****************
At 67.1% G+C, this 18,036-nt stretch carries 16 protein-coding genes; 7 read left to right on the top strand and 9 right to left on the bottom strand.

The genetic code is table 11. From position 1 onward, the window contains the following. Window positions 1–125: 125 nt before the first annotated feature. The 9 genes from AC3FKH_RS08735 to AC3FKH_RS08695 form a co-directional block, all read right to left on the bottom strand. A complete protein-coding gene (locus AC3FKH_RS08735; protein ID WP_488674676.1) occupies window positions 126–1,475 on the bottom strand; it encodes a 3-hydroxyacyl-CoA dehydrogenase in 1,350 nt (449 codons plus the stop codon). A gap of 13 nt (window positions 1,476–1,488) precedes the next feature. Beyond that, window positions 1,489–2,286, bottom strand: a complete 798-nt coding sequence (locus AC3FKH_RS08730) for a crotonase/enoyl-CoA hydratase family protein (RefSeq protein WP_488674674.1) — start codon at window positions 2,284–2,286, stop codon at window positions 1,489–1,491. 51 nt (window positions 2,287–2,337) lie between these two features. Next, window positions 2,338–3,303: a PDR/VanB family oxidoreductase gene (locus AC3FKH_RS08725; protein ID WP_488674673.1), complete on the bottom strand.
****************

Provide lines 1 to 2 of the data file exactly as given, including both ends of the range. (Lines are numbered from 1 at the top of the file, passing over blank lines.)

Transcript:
At 67.1% G+C, this 18,036-nt stretch carries 16 protein-coding genes; 7 read left to right on the top strand and 9 right to left on the bottom strand.

The genetic code is table 11. From position 1 onward, the window contains the following. Window positions 1–125: 125 nt before the first annotated feature. The 9 genes from AC3FKH_RS08735 to AC3FKH_RS08695 form a co-directional block, all read right to left on the bottom strand. A complete protein-coding gene (locus AC3FKH_RS08735; protein ID WP_488674676.1) occupies window positions 126–1,475 on the bottom strand; it encodes a 3-hydroxyacyl-CoA dehydrogenase in 1,350 nt (449 codons plus the stop codon). A gap of 13 nt (window positions 1,476–1,488) precedes the next feature. Beyond that, window positions 1,489–2,286, bottom strand: a complete 798-nt coding sequence (locus AC3FKH_RS08730) for a crotonase/enoyl-CoA hydratase family protein (RefSeq protein WP_488674674.1) — start codon at window positions 2,284–2,286, stop codon at window positions 1,489–1,491. 51 nt (window positions 2,287–2,337) lie between these two features. Next, window positions 2,338–3,303: a PDR/VanB family oxidoreductase gene (locus AC3FKH_RS08725; protein ID WP_488674673.1), complete on the bottom strand.